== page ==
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Keeping the Faith


(Illustration by Kim Rosen)

Everything about my first encounter with Grant went perfectly – except for the ending. We met at a friend’s party and spent most of the night talking. He walked me to my car. We smiled broadly, shuffled our feet, and made idiotic remarks about the weather. Then he wished me goodnight without asking to see me again and vanished before I could ask him.

Later, on our third date, Grant explained his hesitation. “You mentioned you celebrated Passover, and most of the Jews I know only want to meet other Jews,” he said. He hadn’t wanted to offend me by suggesting I might not be deeply committed to finding a Jewish husband, so he’d asked our party hosts – good friends of mine – if I would be open to a gentile suitor. They had given him the green light, as well as my phone number.

In the two years Grant and I were together, our religions had little impact on our relationship, perhaps because we weren’t really so different: I was a not-very-active Jew, and he was a not-very-active Protestant. We both liked holidays that involved eating and gifts, and didn’t like ones that demanded long hours on a hard bench.

When I broke up with Grant and reentered the dating scene, several pals half-suggested and half-joked that I throw myself into Judaism. They knew I wasn’t religious, but they’d heard that a lot of Boston Jewish organizations offer a lively social scene and that JDate had a track record for lasting relationships. Still, the first time I joined a friend for services at a Beacon Hill synagogue known as a young-adult mixing spot, I felt as though I was getting away with something naughty. In my own mind, I barely counted as Jewish; I’d had no bat mitzvah, no Hebrew lessons, and, until my mother and brother got religion a few years ago, no family tradition of Jewish holidays. Yet, here I was, getting a free pass to the social events.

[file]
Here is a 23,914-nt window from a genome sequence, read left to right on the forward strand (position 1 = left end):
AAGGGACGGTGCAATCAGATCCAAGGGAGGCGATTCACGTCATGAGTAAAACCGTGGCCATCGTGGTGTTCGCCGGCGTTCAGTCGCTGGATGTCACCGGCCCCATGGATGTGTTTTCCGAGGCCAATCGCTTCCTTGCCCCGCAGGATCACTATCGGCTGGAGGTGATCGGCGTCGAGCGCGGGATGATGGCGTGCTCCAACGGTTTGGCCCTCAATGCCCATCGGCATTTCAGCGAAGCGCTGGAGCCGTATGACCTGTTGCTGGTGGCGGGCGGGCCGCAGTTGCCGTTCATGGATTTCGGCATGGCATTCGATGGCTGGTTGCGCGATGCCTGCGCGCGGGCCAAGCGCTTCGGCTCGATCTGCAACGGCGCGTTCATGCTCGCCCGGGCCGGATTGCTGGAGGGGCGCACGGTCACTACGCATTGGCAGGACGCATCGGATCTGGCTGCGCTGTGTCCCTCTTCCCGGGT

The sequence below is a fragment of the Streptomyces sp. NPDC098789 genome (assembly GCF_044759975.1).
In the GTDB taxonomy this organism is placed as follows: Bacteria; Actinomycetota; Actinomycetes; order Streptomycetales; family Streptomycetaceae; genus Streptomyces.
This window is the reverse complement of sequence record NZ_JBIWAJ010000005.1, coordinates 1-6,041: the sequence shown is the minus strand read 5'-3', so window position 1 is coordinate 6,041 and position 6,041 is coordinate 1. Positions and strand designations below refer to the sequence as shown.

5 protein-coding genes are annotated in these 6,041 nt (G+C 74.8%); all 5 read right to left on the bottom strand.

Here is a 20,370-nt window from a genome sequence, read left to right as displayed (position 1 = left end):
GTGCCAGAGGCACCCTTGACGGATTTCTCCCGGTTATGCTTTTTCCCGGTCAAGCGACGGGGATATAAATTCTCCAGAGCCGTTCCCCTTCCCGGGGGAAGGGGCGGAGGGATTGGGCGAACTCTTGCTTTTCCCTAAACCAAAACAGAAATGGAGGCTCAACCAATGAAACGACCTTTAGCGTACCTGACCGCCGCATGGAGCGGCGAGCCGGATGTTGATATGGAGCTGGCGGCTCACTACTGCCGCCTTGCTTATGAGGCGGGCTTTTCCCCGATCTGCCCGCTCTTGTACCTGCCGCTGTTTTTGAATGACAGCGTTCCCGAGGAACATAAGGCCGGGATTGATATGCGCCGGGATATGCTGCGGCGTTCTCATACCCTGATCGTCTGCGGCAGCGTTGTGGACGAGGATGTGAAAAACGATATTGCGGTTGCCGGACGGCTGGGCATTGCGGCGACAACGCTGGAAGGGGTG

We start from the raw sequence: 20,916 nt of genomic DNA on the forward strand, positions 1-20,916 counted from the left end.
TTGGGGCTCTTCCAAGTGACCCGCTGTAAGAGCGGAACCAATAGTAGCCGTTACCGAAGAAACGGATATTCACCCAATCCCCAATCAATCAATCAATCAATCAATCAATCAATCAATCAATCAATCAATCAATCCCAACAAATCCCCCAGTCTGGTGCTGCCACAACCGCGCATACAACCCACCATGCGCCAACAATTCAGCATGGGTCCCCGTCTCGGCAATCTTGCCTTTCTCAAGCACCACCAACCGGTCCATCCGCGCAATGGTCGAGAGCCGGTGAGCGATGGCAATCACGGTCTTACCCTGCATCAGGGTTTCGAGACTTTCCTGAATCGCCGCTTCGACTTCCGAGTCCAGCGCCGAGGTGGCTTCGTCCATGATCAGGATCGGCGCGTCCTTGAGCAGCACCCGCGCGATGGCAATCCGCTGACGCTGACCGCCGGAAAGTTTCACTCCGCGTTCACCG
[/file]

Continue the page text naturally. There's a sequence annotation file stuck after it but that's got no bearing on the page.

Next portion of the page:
As it turned out, I spent most of the evening searching the prayer book for a nonexistent English translation. The event was not primarily about connecting cool, interesting singles; it was (duh) about Judaism and connecting cool, interesting Jewish people. So I’d felt out of it. And I’d felt lonely when two different people assumed I was the out-of-town, non-Jewish guest of my friend. Most important, I’d felt that I didn’t have much in common with all these perfectly nice people with whom I was supposed to share a culture.

We all have constituencies in our dating lives, be they the broad backdrop of an entire ethnicity or religion or simply our family and friends. We all must figure out how much we care about these affiliations. I know that a great many Jews, and members of other minorities, feel strongly that marriage within the community is a matter of the utmost importance. I know some who see this stance as exclusionary and some who consider it just plain silly, given the wide and interesting world out there. I’m not going to settle that debate here.

Ultimately, a lot about dating is putting yourself in situations where the general public has been winnowed in a way that proves congenial for you. For me, “Jewish” proved not to be the best winnower. Some of my best friends are Jewish (as the saying goes), but many are not. Just as I wouldn’t limit my friendship circle to Jews, I won’t limit my dating pool, either.

Still, a funny thing happened during my adventures in Jewish dating. I didn’t fall for a Jewish man, but I did become attracted to aspects of Judaism itself, like the ritual of Friday night dinners with family as a peaceful door to the weekend.

So the role of cultural identity in my quest for love has become more complicated than when I first tiptoed into temple. I still don’t see it as the most useful subgrouping of the population for me to make friends, let alone find a mate, but I do see it as a part of myself that will need to be reconciled and sorted out with any future Prince Charming. Still, as I told Grant long ago, that prince can come from any number of tribes.

Alison Lobron lives in Concord. E-mail comments to

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